Hello,

We noticed you're browsing in private or incognito mode.

To continue reading this article, please exit incognito mode or log in.

Not an Insider? Subscribe now for unlimited access to online articles.

Rewriting Life

Artificial Thymus

Laboratory production of T cells-immune cells that grow naturally in the thymus gland-could provide new therapies against cancer, autoimmune disorders and organ transplant rejection. But they’re hard to grow in culture dishes; current methods yield too few cells of too little variety. Researchers from Massachusetts General Hospital in Boston and the Woburn, MA, biotechnology firm Cell Science Therapeutics have developed an artificial thymus that solves both problems. Constructed from a porous metal-and-carbon material typically used for bone repair and arranged in a three-dimensional matrix, the structure mimics the functions of a living-tissue thymus, generating a bumper crop of T cells that can adjust to new threats. Clinical trials start in 2002, with commercial availability expected a few years later. -M. Wortman

More from Rewriting Life

Reprogramming our bodies to make us healthier.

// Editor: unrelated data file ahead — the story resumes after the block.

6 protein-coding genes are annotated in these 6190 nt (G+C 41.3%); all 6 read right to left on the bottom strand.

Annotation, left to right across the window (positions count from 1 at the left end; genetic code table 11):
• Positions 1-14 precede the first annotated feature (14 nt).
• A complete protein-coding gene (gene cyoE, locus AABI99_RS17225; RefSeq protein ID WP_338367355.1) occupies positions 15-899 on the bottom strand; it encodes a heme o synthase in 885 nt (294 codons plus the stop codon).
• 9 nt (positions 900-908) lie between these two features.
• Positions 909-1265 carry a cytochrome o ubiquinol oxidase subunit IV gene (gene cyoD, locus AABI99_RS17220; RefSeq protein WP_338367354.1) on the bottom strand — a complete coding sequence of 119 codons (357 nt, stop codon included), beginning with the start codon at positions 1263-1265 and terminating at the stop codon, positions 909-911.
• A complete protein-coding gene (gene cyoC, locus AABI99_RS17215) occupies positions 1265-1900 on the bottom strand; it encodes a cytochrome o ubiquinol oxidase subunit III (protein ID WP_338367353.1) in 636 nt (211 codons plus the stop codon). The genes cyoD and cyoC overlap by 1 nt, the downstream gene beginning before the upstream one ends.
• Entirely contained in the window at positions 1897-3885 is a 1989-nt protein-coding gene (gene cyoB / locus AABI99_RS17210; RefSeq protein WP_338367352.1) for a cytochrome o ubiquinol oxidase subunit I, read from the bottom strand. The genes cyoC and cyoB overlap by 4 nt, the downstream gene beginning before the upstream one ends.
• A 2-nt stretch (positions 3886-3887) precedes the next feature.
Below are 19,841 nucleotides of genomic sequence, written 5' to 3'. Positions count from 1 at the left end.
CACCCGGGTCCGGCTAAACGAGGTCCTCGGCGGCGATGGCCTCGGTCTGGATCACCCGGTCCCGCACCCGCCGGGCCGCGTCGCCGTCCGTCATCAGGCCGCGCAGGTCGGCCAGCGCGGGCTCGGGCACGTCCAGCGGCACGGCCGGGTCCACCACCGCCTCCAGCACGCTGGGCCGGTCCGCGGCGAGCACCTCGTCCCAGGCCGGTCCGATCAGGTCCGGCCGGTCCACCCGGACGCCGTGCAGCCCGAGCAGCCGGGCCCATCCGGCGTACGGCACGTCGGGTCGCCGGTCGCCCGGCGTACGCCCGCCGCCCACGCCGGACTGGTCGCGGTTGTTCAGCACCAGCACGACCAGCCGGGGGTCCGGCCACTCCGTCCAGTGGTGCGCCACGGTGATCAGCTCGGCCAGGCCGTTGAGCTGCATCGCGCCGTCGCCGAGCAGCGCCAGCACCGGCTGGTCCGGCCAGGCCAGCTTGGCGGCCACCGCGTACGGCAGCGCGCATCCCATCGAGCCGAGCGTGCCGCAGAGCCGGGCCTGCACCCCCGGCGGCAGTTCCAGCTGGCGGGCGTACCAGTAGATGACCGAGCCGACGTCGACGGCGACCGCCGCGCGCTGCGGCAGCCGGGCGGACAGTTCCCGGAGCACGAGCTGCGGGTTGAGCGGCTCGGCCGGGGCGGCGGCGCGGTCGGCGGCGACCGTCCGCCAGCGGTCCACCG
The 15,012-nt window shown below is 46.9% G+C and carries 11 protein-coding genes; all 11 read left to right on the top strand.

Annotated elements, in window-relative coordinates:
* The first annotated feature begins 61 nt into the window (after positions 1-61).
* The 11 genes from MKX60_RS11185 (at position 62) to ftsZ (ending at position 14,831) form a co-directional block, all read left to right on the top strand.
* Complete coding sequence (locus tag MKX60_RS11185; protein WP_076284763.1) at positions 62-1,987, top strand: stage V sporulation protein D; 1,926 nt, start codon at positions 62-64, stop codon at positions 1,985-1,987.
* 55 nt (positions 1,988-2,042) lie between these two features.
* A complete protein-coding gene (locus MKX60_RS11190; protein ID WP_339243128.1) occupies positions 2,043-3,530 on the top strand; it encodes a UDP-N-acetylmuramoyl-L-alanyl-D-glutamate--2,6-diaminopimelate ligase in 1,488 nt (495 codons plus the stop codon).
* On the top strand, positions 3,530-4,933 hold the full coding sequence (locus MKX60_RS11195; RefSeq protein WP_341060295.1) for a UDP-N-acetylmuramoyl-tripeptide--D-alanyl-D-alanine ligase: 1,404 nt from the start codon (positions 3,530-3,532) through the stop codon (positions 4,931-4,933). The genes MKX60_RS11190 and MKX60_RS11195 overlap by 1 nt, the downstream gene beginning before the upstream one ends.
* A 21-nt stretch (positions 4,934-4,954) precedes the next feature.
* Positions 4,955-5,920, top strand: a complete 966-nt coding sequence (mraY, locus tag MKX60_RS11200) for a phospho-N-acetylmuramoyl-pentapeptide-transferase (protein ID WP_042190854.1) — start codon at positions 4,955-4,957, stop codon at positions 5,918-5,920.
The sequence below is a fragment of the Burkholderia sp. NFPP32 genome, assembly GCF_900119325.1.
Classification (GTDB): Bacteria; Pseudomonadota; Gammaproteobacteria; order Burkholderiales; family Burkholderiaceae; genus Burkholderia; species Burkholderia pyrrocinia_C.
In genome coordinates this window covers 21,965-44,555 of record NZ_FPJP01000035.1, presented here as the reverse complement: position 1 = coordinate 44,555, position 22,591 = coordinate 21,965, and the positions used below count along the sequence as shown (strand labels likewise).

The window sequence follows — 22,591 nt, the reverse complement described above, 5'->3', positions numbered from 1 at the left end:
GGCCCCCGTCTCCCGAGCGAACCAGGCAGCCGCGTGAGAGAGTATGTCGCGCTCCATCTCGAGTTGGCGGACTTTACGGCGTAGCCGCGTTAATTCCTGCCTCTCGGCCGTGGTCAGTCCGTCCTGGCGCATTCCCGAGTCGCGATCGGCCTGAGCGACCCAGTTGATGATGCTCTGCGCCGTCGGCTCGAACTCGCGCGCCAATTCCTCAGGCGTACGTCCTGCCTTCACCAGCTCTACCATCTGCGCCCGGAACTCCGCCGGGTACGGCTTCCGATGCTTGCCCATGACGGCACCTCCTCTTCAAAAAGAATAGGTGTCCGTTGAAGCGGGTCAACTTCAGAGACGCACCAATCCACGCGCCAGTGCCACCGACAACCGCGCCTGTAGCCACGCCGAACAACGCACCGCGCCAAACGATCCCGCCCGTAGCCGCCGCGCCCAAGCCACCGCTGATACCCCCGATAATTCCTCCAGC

Want more award-winning journalism? Subscribe to Insider Basic.
  • Insider Basic {! insider.prices.basic !}*

    {! insider.display.menuOptionsLabel !}

    Six issues of our award winning print magazine, unlimited online access plus The Download with the top tech stories delivered daily to your inbox.

    See details+

    Print Magazine (6 bi-monthly issues)

    Unlimited online access including all articles, multimedia, and more

    The Download newsletter with top tech stories delivered daily to your inbox

/3
You've read of three free articles this month. for unlimited online access. You've read of three free articles this month. for unlimited online access. This is your last free article this month. for unlimited online access. You've read all your free articles this month. for unlimited online access. You've read of three free articles this month. for more, or for unlimited online access. for two more free articles, or for unlimited online access.